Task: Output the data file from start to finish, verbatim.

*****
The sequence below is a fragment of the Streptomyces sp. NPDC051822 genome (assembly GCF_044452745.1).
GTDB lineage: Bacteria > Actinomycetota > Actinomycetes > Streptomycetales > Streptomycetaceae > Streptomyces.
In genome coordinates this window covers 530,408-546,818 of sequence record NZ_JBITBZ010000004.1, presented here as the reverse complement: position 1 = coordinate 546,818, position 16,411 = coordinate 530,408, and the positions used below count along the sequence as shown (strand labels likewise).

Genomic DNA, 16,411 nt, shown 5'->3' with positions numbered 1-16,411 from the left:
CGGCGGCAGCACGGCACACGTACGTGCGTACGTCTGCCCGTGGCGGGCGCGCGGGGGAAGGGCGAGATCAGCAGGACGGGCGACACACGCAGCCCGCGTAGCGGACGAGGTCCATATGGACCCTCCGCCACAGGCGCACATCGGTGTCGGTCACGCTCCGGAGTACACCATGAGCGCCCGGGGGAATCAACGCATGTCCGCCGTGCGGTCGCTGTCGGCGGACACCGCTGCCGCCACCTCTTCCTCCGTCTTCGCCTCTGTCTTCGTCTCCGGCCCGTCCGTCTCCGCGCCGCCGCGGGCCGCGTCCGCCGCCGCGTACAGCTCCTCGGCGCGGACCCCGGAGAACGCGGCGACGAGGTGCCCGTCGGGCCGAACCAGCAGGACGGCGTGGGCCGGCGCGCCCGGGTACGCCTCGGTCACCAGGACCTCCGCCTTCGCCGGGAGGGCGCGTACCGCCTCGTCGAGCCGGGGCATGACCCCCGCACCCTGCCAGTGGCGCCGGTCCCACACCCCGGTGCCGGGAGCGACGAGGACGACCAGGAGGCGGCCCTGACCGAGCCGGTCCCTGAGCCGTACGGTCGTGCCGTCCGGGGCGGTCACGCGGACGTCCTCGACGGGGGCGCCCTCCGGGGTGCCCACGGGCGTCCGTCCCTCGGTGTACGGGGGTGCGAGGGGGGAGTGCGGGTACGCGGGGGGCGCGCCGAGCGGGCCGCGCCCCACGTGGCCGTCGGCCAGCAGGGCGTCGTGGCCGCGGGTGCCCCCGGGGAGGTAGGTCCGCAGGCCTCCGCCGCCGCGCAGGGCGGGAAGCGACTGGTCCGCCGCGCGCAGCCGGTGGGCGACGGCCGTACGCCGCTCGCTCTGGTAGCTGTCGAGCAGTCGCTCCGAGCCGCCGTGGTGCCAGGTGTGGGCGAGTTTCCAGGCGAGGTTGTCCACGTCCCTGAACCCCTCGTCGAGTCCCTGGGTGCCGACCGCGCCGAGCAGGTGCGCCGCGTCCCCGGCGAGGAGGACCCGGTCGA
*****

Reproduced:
The sequence below is a fragment of the Streptomyces sp. NPDC051822 genome (assembly GCF_044452745.1).
GTDB lineage: Bacteria > Actinomycetota > Actinomycetes > Streptomycetales > Streptomycetaceae > Streptomyces.
In genome coordinates this window covers 530,408-546,818 of sequence record NZ_JBITBZ010000004.1, presented here as the reverse complement: position 1 = coordinate 546,818, position 16,411 = coordinate 530,408, and the positions used below count along the sequence as shown (strand labels likewise).

Genomic DNA, 16,411 nt, shown 5'->3' with positions numbered 1-16,411 from the left:
CGGCGGCAGCACGGCACACGTACGTGCGTACGTCTGCCCGTGGCGGGCGCGCGGGGGAAGGGCGAGATCAGCAGGACGGGCGACACACGCAGCCCGCGTAGCGGACGAGGTCCATATGGACCCTCCGCCACAGGCGCACATCGGTGTCGGTCACGCTCCGGAGTACACCATGAGCGCCCGGGGGAATCAACGCATGTCCGCCGTGCGGTCGCTGTCGGCGGACACCGCTGCCGCCACCTCTTCCTCCGTCTTCGCCTCTGTCTTCGTCTCCGGCCCGTCCGTCTCCGCGCCGCCGCGGGCCGCGTCCGCCGCCGCGTACAGCTCCTCGGCGCGGACCCCGGAGAACGCGGCGACGAGGTGCCCGTCGGGCCGAACCAGCAGGACGGCGTGGGCCGGCGCGCCCGGGTACGCCTCGGTCACCAGGACCTCCGCCTTCGCCGGGAGGGCGCGTACCGCCTCGTCGAGCCGGGGCATGACCCCCGCACCCTGCCAGTGGCGCCGGTCCCACACCCCGGTGCCGGGAGCGACGAGGACGACCAGGAGGCGGCCCTGACCGAGCCGGTCCCTGAGCCGTACGGTCGTGCCGTCCGGGGCGGTCACGCGGACGTCCTCGACGGGGGCGCCCTCCGGGGTGCCCACGGGCGTCCGTCCCTCGGTGTACGGGGGTGCGAGGGGGGAGTGCGGGTACGCGGGGGGCGCGCCGAGCGGGCCGCGCCCCACGTGGCCGTCGGCCAGCAGGGCGTCGTGGCCGCGGGTGCCCCCGGGGAGGTAGGTCCGCAGGCCTCCGCCGCCGCGCAGGGCGGGAAGCGACTGGTCCGCCGCGCGCAGCCGGTGGGCGACGGCCGTACGCCGCTCGCTCTGGTAGCTGTCGAGCAGTCGCTCCGAGCCGCCGTGGTGCCAGGTGTGGGCGAGTTTCCAGGCGAGGTTGTCCACGTCCCTGAACCCCTCGTCGAGTCCCTGGGTGCCGACCGCGCCGAGCAGGTGCGCCGCGTCCCCGGCGAGGAGGACCCGGTCGA